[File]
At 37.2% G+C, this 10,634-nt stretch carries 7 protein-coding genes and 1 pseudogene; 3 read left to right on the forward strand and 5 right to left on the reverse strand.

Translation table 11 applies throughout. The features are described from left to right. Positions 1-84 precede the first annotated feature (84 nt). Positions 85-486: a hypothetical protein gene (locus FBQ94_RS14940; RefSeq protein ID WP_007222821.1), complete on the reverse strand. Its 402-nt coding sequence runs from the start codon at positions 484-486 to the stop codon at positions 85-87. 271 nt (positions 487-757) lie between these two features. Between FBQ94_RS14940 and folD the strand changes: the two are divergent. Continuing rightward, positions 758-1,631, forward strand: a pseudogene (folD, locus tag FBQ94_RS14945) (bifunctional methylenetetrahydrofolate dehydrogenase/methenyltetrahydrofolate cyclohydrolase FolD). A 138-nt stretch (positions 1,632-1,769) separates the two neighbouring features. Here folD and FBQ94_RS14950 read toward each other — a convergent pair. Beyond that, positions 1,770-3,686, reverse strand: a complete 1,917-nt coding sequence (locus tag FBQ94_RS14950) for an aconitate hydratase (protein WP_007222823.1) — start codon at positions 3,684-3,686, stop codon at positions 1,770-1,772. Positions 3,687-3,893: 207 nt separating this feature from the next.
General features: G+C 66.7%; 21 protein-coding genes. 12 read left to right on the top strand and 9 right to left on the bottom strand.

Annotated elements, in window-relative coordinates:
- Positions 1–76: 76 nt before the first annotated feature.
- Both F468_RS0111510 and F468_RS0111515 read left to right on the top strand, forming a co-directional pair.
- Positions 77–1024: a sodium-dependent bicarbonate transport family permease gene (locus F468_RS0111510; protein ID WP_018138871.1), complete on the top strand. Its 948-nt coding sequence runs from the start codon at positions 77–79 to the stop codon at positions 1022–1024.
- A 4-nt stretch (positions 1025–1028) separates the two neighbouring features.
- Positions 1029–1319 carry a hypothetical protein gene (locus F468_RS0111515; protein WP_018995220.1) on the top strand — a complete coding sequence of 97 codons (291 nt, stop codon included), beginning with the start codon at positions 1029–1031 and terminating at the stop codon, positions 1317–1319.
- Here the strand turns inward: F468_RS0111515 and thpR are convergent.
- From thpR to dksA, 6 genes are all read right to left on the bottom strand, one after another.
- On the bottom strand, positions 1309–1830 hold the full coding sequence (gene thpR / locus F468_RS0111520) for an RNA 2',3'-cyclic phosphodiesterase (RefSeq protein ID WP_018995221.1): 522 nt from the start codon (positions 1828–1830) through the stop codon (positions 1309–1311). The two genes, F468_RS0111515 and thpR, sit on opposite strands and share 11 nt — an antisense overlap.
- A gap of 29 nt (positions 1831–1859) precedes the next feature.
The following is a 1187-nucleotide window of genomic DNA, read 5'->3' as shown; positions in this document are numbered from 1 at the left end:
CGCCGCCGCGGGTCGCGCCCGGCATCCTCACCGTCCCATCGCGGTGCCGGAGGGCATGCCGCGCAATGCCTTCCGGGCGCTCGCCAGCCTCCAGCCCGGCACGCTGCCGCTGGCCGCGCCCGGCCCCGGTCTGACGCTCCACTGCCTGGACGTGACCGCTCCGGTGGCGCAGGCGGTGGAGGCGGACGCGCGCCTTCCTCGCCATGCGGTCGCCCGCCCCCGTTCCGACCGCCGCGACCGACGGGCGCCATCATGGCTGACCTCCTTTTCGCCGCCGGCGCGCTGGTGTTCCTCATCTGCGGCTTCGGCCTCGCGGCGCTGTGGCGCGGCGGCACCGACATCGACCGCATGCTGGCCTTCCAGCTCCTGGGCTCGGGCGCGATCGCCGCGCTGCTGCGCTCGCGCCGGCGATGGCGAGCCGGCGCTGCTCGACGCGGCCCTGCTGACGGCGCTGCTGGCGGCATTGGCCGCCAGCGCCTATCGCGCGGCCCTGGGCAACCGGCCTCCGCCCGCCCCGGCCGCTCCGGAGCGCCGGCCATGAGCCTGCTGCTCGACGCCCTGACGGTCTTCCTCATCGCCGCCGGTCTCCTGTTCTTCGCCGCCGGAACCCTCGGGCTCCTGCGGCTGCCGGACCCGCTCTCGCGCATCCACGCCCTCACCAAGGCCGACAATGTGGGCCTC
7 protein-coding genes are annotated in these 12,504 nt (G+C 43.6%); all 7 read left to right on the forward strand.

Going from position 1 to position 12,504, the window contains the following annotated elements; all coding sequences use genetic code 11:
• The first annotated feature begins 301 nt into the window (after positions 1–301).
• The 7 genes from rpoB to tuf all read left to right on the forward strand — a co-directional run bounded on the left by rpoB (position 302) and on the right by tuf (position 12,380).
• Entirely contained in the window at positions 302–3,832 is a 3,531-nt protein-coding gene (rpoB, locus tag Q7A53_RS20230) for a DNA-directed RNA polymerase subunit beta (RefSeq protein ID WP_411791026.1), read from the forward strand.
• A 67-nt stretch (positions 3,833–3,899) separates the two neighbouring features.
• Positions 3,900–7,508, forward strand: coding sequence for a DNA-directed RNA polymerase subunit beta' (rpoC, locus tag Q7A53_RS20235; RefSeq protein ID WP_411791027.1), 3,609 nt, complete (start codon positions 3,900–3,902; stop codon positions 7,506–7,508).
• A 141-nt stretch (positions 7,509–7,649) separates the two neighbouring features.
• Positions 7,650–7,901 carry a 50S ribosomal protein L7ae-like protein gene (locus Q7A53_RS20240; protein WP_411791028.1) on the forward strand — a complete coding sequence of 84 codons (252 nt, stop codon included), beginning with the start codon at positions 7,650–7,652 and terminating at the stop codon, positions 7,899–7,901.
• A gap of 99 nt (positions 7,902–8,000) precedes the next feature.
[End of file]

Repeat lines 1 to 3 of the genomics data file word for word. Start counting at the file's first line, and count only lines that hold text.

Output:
At 37.2% G+C, this 10,634-nt stretch carries 7 protein-coding genes and 1 pseudogene; 3 read left to right on the forward strand and 5 right to left on the reverse strand.

Translation table 11 applies throughout. The features are described from left to right. Positions 1-84 precede the first annotated feature (84 nt). Positions 85-486: a hypothetical protein gene (locus FBQ94_RS14940; RefSeq protein ID WP_007222821.1), complete on the reverse strand. Its 402-nt coding sequence runs from the start codon at positions 484-486 to the stop codon at positions 85-87. 271 nt (positions 487-757) lie between these two features. Between FBQ94_RS14940 and folD the strand changes: the two are divergent. Continuing rightward, positions 758-1,631, forward strand: a pseudogene (folD, locus tag FBQ94_RS14945) (bifunctional methylenetetrahydrofolate dehydrogenase/methenyltetrahydrofolate cyclohydrolase FolD). A 138-nt stretch (positions 1,632-1,769) separates the two neighbouring features. Here folD and FBQ94_RS14950 read toward each other — a convergent pair. Beyond that, positions 1,770-3,686, reverse strand: a complete 1,917-nt coding sequence (locus tag FBQ94_RS14950) for an aconitate hydratase (protein WP_007222823.1) — start codon at positions 3,684-3,686, stop codon at positions 1,770-1,772. Positions 3,687-3,893: 207 nt separating this feature from the next.
General features: G+C 66.7%; 21 protein-coding genes. 12 read left to right on the top strand and 9 right to left on the bottom strand.